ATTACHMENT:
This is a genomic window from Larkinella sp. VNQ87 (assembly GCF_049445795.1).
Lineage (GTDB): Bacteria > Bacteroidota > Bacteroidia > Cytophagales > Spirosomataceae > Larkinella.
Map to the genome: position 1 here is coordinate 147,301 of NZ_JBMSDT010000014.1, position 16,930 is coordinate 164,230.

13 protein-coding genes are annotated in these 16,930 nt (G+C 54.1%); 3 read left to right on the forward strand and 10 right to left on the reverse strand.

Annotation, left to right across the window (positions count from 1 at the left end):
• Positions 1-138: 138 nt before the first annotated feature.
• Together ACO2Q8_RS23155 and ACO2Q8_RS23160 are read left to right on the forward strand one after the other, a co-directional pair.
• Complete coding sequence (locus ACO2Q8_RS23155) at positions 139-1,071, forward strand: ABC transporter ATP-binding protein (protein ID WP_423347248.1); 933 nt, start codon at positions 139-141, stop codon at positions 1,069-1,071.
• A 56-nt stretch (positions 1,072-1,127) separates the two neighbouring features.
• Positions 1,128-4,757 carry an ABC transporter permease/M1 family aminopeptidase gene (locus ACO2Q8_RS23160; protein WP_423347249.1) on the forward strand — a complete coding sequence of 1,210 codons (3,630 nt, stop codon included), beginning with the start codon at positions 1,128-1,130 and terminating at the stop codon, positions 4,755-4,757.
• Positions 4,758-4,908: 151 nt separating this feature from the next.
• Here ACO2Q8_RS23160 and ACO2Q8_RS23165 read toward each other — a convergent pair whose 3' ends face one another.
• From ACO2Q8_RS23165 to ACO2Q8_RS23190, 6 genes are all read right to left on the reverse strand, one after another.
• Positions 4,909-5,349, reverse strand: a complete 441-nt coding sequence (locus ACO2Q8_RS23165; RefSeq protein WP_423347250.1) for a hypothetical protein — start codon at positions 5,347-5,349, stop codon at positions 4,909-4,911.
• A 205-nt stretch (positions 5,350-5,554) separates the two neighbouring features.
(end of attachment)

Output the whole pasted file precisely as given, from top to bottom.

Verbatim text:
This is a genomic window from Larkinella sp. VNQ87 (assembly GCF_049445795.1).
Lineage (GTDB): Bacteria > Bacteroidota > Bacteroidia > Cytophagales > Spirosomataceae > Larkinella.
Map to the genome: position 1 here is coordinate 147,301 of NZ_JBMSDT010000014.1, position 16,930 is coordinate 164,230.

13 protein-coding genes are annotated in these 16,930 nt (G+C 54.1%); 3 read left to right on the forward strand and 10 right to left on the reverse strand.

Annotation, left to right across the window (positions count from 1 at the left end):
• Positions 1-138: 138 nt before the first annotated feature.
• Together ACO2Q8_RS23155 and ACO2Q8_RS23160 are read left to right on the forward strand one after the other, a co-directional pair.
• Complete coding sequence (locus ACO2Q8_RS23155) at positions 139-1,071, forward strand: ABC transporter ATP-binding protein (protein ID WP_423347248.1); 933 nt, start codon at positions 139-141, stop codon at positions 1,069-1,071.
• A 56-nt stretch (positions 1,072-1,127) separates the two neighbouring features.
• Positions 1,128-4,757 carry an ABC transporter permease/M1 family aminopeptidase gene (locus ACO2Q8_RS23160; protein WP_423347249.1) on the forward strand — a complete coding sequence of 1,210 codons (3,630 nt, stop codon included), beginning with the start codon at positions 1,128-1,130 and terminating at the stop codon, positions 4,755-4,757.
• Positions 4,758-4,908: 151 nt separating this feature from the next.
• Here ACO2Q8_RS23160 and ACO2Q8_RS23165 read toward each other — a convergent pair whose 3' ends face one another.
• From ACO2Q8_RS23165 to ACO2Q8_RS23190, 6 genes are all read right to left on the reverse strand, one after another.
• Positions 4,909-5,349, reverse strand: a complete 441-nt coding sequence (locus ACO2Q8_RS23165; RefSeq protein WP_423347250.1) for a hypothetical protein — start codon at positions 5,347-5,349, stop codon at positions 4,909-4,911.
• A 205-nt stretch (positions 5,350-5,554) separates the two neighbouring features.